Frequently Asked Questions
How does Message Defence protect against email threats?
Message Defence uses a multilayered approach to provide protection available against spam, viruses, spoofing, phishing and spyware attacks. An added benefit of Message Defence is the optimised processing of each email to maximise performance and capability to filter millions of messages per day.
How is email filtered?
Deployed at the network perimeter, all incoming email must pass through all 12 defense layers of Message Defence before any of it can reach the intended recipients. The defense layers are grouped into two main classes: connection management, which involves dropping incoming mail connections before receiving messages, and mail scanning, which analyses messages upon receipt. During the filtering process, emails are checked for new and familiar spammer attacks, viruses, and customized administrator policy violations. Based on administrator and user preferences, spam can be tagged, quarantined or blocked.
Why tag email? What happens to tagged emails?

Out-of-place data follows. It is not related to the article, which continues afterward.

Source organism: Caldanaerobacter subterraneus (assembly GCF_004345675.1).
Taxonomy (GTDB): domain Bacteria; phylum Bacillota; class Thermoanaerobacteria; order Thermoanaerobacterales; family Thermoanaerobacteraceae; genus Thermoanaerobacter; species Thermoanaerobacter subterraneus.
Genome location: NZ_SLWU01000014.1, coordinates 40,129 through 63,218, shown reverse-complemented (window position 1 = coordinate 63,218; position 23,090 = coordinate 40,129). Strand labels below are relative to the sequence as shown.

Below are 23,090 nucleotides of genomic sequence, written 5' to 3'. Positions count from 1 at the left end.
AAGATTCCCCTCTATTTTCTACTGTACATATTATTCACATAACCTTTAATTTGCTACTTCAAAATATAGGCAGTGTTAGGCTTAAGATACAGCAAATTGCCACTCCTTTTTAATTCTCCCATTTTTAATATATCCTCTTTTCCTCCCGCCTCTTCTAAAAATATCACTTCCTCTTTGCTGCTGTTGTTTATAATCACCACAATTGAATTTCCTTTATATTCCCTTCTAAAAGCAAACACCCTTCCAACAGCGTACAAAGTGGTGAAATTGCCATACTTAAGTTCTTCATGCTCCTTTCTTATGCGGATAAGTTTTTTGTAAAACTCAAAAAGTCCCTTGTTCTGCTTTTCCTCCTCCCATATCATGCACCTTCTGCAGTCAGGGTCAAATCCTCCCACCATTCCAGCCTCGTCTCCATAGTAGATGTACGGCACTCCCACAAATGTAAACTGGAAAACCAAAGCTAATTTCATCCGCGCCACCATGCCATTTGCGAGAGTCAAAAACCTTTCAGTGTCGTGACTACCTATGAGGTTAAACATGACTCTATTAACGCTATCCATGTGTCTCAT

Tagging email benefits organisations by easily identifying messages that meet set criteria. Tagged emails are delivered to the recipient with a customisable label, such as [BULK], that is added to the subject of the message.
Why quarantine email? What happens to quarantined email?
Quarantining emails is a safeguard that allows for examination of questionable messages prior to accepting or rejecting; typically, quarantined email does turn out to be spam. An administrator can choose two types of email quarantine: global or per user quarantine.
When configured for global quarantine, Message Defence routes all quarantined email to a mailbox specified by the administrator. When configured for per user quarantine, Message Defence stores the email locally and notifies users periodically of their quarantined email. Users can choose to delete quarantined email, forward it to their own mailboxes or whitelist the sender address to prevent future email from being quarantined.